• May: Four cubs belonging to August and Noëlla are observed. (Check out this video of Noëlla’s cubs).
  • October: Two of Noëlla’s cubs are killed by cars in Hechtel-Eksel and Oudsbergen.  

Check out this interesting video in September 2020 of a meeting between a wolf and wild boar in Limburg.

2021

  • April: In Limburg, Noëlla and August are seen with five cubs.
  • June: Up in the High Fens, Akéla and his mate, Maxima, successfully rear four cubs.

2022

  • August: In Limburg, August and Noëlla have NINE cubs. (Here’s a video of six of Noëlla’s cubs).
  • August: In the High Fens, Akéla and Maxima are seen with five new cubs.

This means that there are currently two small packs of wolves in Belgium, each of them with around 10-12 individuals. Other wolves are spotted frequently throughout Belgium, including the port of Antwerp, and an industrial estate near Leuven. It seems that wolves in Belgium are here to stay.

Not everyone likes wolves in Belgium

Wolves are of course big predators. Since their arrival in Belgium they have been reported as killing various sorts of farm or domesticated animals. Just as I was writing this post, news arrived of a wolf digging a hole under a fence and biting four fallow deer to death. Just three days earlier, a sheep farmer in Limburg reported seeing a wolf jump over a fence and kill some of his animals. In May, the wolves in Wallonia attacked and killed 18 sheep in a flock, Over the last few years stories like these are becoming more frequent.

The conflict between large carnivores and the agricultural community is of course centuries old. It has resulted in farmers continually developing new and better ways of keeping their livestock safe. In Belgium, fences have – until now – never had to be wolf-proof.

There will also be renewed enthusiasm for shooting, trapping and/or poisoning these wolves to prevent such losses. While there is no evidence that this is happening in Belgium, as wolf numbers continue to rise, so too will attacks on farm animals. It’s possible that farmers will take matters into their own hands. Particularly if they don’t consider any financial compensation for the loss of their livestock sufficient.

the story behind the wolf in Belgium

A bit of perspective

As soon as a farmer loses an animal to a wolf, it makes the media. However, in Flanders over the last five years, only five cows have been attacked by wolves. Compare this with data from the Netherlands, where every year around 100 cows are killed by lightning. Even more concerning is the fact that in Belgium it’s estimated that 6,200 cows get ill each year through eating litter thrown into their fields, and as many as 2,000 do not survive.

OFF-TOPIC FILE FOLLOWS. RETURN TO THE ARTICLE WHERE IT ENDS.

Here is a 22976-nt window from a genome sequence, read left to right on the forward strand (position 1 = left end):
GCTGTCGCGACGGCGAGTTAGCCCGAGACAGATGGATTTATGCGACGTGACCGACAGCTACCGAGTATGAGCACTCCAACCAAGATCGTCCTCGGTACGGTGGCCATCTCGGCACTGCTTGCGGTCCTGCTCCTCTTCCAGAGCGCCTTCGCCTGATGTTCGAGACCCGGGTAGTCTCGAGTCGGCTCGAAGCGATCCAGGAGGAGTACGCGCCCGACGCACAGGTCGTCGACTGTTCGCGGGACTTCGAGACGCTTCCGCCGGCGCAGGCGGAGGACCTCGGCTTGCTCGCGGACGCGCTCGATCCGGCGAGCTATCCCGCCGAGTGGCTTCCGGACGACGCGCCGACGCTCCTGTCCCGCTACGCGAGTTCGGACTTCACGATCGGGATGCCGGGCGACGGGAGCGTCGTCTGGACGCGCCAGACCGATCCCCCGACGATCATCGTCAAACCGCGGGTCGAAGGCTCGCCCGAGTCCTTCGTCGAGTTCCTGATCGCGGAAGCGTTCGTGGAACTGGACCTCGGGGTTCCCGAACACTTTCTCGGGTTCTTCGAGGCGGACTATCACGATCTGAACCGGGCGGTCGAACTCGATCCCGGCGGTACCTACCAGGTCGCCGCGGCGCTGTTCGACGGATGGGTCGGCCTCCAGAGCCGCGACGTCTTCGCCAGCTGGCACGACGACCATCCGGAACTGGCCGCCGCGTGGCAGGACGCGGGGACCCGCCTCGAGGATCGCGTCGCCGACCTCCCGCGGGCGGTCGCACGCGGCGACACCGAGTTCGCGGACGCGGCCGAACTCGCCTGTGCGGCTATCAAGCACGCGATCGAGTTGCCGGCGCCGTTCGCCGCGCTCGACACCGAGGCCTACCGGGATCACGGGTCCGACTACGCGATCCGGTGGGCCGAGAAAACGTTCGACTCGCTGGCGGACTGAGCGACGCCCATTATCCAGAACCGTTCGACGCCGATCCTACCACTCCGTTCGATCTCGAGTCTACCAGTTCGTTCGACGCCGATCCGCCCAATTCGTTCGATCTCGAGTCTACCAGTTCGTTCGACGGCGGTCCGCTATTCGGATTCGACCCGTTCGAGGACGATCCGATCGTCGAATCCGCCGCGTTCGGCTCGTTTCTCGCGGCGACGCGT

Four ponies have been attacked by wolves in the last four years. This is unfortunate for the ponies and their owners of course. But every year in Belgium, around the same number of horses, ponies and other animals die either directly or indirectly due to fireworks.

What do Belgian wolves eat?

The diet of the first Flemish wolf pack has been intensively studied by researchers from the Institute for Nature and Forest Research. They picked up 140 wolf droppings and analyzed the hair, bone and tooth remains in them. 90% of the droppings contain remnants of wild roe deer and wild boar. These animals are clearly their preference. Roe deer are relatively easy prey and can be killed by wolves without too much risk to their own welfare. Wild boar, on the other hand, can be dangerous. Wolves therefore prefer young wild boars, according to the analysis of the droppings: more than half of the wild boar remains came from animals younger than five months.

Remains of hare and rabbits were found in 14% of the droppings. The droppings also contain the remains of small rodents, birds, cats and fruit. Livestock remains were found in about 13% of the droppings.

Accept or reject the wolf in Belgium?

Is the wolf a terrible predator with an insatiable appetite for death, destruction and animal suffering that shouldn’t be allowed the space to exist in Belgium? This is the view of certain farmers, and even a section of the general public. Last year an anti-wolf march was held in Limburg and attracted over 3000 people. “It’s a nice animal, but it doesn’t belong here” was the message.